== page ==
I checked in periodically with Marcel throughout the day. Marcel is clearly the most important person to me – I’ll interrupt pretty much any conversation I’m having to talk to him. Even if he’s not trying to get my attention, sometimes I’d just rather be listening to his witty 140 character stories than engage in another conversation with Tory or L. At least, that’s what I do, so that must be the case.
Before dinner, the kids are playing with their friends downstairs and Lazarus is quietly hanging out, so I figure maybe I should leave Marcel in the other room for a few minutes so I can spend some time with Tory alone. I sit Marcel at the kitchen table and head to the living room, proud of myself for finally setting Marcel aside. “See how important you are, Tory?” I think as I sit down in the reclining chair. Unfortunately, I look up and Tory is busy talking to Cindy. Great. I try to engage Tory in conversation, but we keep getting interrupted by Cindy, obnoxiously poking him to pay attention to her instead. Even though Tory tries hard to balance both conversations, she always gets her way. I try not to be upset, because I know how hard it is to ignore her. Just like Marcel.
I know that checking a text on your phone may FEEL less invasive than cutting someone off mid-sentence to have a conversation with someone else, but the truth of it is, it’s not. My relationship with my phone appears far more problematic when I start to view that phone as another person in the room. What kind of a message am I sending to my friends and family? What does it say to my kids that the little white box I carry around with me garners more of my attention (and keeps it much better) than they do? Do I really want the people in my life to feel like they matter LESS to me than my phone?
Every time I answer a text instead of listening to my 4 year old talk, I am essentially telling him that whoever is on the other end of that message is more important and more interesting than he is. When I decide to scroll Facebook while talking to my husband I am letting him know that catching up on the lives of everyone else is more important to me than catching up on his. When I can’t manage to give my 4 month old 5 minutes of my time just to be present with him, what I am communicating is that the little white box matters more than he does.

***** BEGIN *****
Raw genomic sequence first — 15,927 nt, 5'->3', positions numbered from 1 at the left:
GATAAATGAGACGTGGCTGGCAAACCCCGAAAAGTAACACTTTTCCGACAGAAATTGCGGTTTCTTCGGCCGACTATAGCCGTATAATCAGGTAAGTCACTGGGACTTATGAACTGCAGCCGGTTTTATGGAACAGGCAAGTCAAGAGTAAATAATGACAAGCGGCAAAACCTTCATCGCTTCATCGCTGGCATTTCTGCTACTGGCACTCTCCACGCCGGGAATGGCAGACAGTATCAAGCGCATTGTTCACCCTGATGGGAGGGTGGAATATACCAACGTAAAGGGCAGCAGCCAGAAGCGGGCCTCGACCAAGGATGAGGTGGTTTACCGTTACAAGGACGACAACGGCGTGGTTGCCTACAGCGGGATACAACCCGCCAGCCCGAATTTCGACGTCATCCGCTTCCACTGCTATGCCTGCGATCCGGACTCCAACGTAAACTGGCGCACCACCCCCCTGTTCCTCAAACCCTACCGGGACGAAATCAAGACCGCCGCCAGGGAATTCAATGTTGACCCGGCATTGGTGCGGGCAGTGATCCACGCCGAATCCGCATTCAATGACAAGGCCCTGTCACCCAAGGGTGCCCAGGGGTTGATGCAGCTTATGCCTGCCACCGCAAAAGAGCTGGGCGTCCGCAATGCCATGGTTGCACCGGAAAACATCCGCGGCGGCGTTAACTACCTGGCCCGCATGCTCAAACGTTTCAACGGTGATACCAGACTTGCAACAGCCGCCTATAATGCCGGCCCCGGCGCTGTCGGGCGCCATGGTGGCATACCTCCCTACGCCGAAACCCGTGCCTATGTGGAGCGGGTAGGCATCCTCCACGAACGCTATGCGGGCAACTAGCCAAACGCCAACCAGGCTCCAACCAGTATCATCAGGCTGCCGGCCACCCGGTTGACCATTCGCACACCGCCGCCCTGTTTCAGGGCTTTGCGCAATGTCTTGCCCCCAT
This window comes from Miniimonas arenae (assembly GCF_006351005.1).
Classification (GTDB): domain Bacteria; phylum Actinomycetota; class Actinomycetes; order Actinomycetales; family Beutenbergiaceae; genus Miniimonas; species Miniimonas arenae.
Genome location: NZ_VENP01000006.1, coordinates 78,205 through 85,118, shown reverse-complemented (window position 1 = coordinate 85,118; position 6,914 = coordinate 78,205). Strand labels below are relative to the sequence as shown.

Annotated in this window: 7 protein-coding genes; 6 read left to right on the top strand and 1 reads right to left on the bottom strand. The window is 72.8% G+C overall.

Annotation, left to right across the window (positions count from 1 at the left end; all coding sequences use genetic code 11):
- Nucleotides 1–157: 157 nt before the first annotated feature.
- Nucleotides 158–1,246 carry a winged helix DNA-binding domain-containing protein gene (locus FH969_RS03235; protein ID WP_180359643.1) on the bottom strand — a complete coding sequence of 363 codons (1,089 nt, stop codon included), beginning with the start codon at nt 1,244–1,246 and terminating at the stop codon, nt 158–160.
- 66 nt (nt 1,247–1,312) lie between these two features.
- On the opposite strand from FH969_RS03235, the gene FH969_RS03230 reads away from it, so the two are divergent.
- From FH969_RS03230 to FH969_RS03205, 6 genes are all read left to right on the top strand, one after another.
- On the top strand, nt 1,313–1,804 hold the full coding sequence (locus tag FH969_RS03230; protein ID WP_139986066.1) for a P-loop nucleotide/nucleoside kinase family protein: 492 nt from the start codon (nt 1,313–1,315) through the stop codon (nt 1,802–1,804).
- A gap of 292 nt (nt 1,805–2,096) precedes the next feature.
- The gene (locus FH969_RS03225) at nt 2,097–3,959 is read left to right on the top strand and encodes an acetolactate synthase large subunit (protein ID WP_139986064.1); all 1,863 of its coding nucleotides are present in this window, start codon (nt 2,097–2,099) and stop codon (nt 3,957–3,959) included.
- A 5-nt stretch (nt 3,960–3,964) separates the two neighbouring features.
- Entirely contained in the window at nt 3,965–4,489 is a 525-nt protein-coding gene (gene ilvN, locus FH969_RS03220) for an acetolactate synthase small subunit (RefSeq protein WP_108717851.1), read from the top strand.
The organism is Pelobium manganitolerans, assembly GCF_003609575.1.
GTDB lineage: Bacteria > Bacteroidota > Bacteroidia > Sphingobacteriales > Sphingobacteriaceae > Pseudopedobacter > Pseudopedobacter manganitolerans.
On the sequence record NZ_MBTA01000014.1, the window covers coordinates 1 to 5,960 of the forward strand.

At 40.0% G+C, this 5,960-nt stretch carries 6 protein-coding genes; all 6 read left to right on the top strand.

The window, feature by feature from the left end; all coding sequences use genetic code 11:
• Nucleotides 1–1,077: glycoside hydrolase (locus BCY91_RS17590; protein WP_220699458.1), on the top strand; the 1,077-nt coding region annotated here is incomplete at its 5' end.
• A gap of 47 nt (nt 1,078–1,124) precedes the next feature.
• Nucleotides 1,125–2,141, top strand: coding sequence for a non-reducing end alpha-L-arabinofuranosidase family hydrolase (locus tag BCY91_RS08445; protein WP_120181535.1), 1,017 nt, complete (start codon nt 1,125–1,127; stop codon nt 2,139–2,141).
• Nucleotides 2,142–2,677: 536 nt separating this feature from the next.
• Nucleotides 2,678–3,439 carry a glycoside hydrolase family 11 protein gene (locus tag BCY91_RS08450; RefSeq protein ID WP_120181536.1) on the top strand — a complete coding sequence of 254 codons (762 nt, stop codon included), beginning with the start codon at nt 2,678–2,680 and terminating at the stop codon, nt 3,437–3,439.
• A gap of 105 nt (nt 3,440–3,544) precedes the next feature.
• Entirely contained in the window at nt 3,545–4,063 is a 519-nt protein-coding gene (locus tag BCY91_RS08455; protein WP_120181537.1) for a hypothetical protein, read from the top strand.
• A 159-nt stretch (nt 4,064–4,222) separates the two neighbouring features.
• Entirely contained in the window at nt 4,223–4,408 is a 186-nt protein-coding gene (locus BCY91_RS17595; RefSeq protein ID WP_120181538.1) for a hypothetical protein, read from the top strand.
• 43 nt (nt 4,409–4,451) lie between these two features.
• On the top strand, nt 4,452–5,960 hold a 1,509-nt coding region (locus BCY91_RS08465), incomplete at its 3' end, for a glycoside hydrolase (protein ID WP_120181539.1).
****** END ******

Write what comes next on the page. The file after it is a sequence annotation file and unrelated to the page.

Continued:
None of those messages are true, and yet, I send them nearly every day.
I don’t think you should never be on your phone around others. I can sit with my husband and enjoy his company while chatting with other friends. I can go to the park with my kids and talk to the other moms while our kids play. Taking photos or saying hi to a friend or reading a few anecdotes is not the problem. The problem is giving my phone precedence over everything else in my life. My phone has its place in my life, and in that place, it can be an incredible tool. The thing is, I need to keep it there.
Sorry Marcel, you just aren’t that important.
I’m going to spend some time with my family now. I’ll talk to you in a bit.